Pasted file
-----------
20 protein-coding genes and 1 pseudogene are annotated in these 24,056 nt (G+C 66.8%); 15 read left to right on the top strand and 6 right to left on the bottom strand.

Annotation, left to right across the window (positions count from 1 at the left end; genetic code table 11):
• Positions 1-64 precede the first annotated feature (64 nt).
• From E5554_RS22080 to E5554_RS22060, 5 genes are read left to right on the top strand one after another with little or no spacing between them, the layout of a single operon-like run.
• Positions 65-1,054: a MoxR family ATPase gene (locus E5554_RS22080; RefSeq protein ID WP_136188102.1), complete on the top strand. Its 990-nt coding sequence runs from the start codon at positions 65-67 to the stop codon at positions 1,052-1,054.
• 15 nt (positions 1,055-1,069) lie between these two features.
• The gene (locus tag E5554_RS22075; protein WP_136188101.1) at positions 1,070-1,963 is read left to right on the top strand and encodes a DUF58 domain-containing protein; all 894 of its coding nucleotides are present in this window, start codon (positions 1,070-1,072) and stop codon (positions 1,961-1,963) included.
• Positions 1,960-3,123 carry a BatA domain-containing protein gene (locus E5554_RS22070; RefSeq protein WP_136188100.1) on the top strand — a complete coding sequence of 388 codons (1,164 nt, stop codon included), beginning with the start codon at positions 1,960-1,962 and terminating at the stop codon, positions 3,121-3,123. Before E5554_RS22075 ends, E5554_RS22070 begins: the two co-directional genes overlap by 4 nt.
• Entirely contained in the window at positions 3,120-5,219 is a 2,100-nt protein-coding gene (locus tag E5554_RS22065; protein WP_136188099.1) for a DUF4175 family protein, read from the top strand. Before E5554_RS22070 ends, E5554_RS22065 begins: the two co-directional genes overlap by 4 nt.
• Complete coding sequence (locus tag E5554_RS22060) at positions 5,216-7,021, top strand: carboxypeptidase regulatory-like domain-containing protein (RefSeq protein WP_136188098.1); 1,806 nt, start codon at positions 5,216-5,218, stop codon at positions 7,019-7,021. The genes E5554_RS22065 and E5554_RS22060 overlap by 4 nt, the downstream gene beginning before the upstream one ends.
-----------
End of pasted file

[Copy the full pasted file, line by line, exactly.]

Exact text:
20 protein-coding genes and 1 pseudogene are annotated in these 24,056 nt (G+C 66.8%); 15 read left to right on the top strand and 6 right to left on the bottom strand.

Annotation, left to right across the window (positions count from 1 at the left end; genetic code table 11):
• Positions 1-64 precede the first annotated feature (64 nt).
• From E5554_RS22080 to E5554_RS22060, 5 genes are read left to right on the top strand one after another with little or no spacing between them, the layout of a single operon-like run.
• Positions 65-1,054: a MoxR family ATPase gene (locus E5554_RS22080; RefSeq protein ID WP_136188102.1), complete on the top strand. Its 990-nt coding sequence runs from the start codon at positions 65-67 to the stop codon at positions 1,052-1,054.
• 15 nt (positions 1,055-1,069) lie between these two features.
• The gene (locus tag E5554_RS22075; protein WP_136188101.1) at positions 1,070-1,963 is read left to right on the top strand and encodes a DUF58 domain-containing protein; all 894 of its coding nucleotides are present in this window, start codon (positions 1,070-1,072) and stop codon (positions 1,961-1,963) included.
• Positions 1,960-3,123 carry a BatA domain-containing protein gene (locus E5554_RS22070; RefSeq protein WP_136188100.1) on the top strand — a complete coding sequence of 388 codons (1,164 nt, stop codon included), beginning with the start codon at positions 1,960-1,962 and terminating at the stop codon, positions 3,121-3,123. Before E5554_RS22075 ends, E5554_RS22070 begins: the two co-directional genes overlap by 4 nt.
• Entirely contained in the window at positions 3,120-5,219 is a 2,100-nt protein-coding gene (locus tag E5554_RS22065; protein WP_136188099.1) for a DUF4175 family protein, read from the top strand. Before E5554_RS22070 ends, E5554_RS22065 begins: the two co-directional genes overlap by 4 nt.
• Complete coding sequence (locus tag E5554_RS22060) at positions 5,216-7,021, top strand: carboxypeptidase regulatory-like domain-containing protein (RefSeq protein WP_136188098.1); 1,806 nt, start codon at positions 5,216-5,218, stop codon at positions 7,019-7,021. The genes E5554_RS22065 and E5554_RS22060 overlap by 4 nt, the downstream gene beginning before the upstream one ends.